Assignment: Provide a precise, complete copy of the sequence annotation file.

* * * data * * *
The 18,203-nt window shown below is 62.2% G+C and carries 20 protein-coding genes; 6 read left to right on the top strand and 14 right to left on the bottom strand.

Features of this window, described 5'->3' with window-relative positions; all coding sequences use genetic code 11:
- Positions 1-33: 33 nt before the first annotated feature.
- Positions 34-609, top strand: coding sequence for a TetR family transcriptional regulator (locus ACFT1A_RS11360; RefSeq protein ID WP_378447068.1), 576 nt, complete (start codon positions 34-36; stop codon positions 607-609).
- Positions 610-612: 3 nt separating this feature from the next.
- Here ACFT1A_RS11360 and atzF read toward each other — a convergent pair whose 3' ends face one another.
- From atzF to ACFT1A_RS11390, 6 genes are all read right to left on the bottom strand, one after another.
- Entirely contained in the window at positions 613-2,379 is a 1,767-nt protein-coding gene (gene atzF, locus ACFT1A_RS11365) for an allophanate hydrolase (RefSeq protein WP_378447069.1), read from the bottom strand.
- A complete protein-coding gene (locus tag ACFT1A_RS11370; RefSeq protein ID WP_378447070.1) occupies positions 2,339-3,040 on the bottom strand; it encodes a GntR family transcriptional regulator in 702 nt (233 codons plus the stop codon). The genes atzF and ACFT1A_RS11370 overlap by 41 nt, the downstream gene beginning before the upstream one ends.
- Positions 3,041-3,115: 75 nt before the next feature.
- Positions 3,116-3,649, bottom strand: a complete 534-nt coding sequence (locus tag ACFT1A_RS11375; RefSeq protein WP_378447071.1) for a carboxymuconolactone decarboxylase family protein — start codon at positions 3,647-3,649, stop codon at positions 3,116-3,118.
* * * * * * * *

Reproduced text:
The 18,203-nt window shown below is 62.2% G+C and carries 20 protein-coding genes; 6 read left to right on the top strand and 14 right to left on the bottom strand.

Features of this window, described 5'->3' with window-relative positions; all coding sequences use genetic code 11:
- Positions 1-33: 33 nt before the first annotated feature.
- Positions 34-609, top strand: coding sequence for a TetR family transcriptional regulator (locus ACFT1A_RS11360; RefSeq protein ID WP_378447068.1), 576 nt, complete (start codon positions 34-36; stop codon positions 607-609).
- Positions 610-612: 3 nt separating this feature from the next.
- Here ACFT1A_RS11360 and atzF read toward each other — a convergent pair whose 3' ends face one another.
- From atzF to ACFT1A_RS11390, 6 genes are all read right to left on the bottom strand, one after another.
- Entirely contained in the window at positions 613-2,379 is a 1,767-nt protein-coding gene (gene atzF, locus ACFT1A_RS11365) for an allophanate hydrolase (RefSeq protein WP_378447069.1), read from the bottom strand.
- A complete protein-coding gene (locus tag ACFT1A_RS11370; RefSeq protein ID WP_378447070.1) occupies positions 2,339-3,040 on the bottom strand; it encodes a GntR family transcriptional regulator in 702 nt (233 codons plus the stop codon). The genes atzF and ACFT1A_RS11370 overlap by 41 nt, the downstream gene beginning before the upstream one ends.
- Positions 3,041-3,115: 75 nt before the next feature.
- Positions 3,116-3,649, bottom strand: a complete 534-nt coding sequence (locus tag ACFT1A_RS11375; RefSeq protein WP_378447071.1) for a carboxymuconolactone decarboxylase family protein — start codon at positions 3,647-3,649, stop codon at positions 3,116-3,118.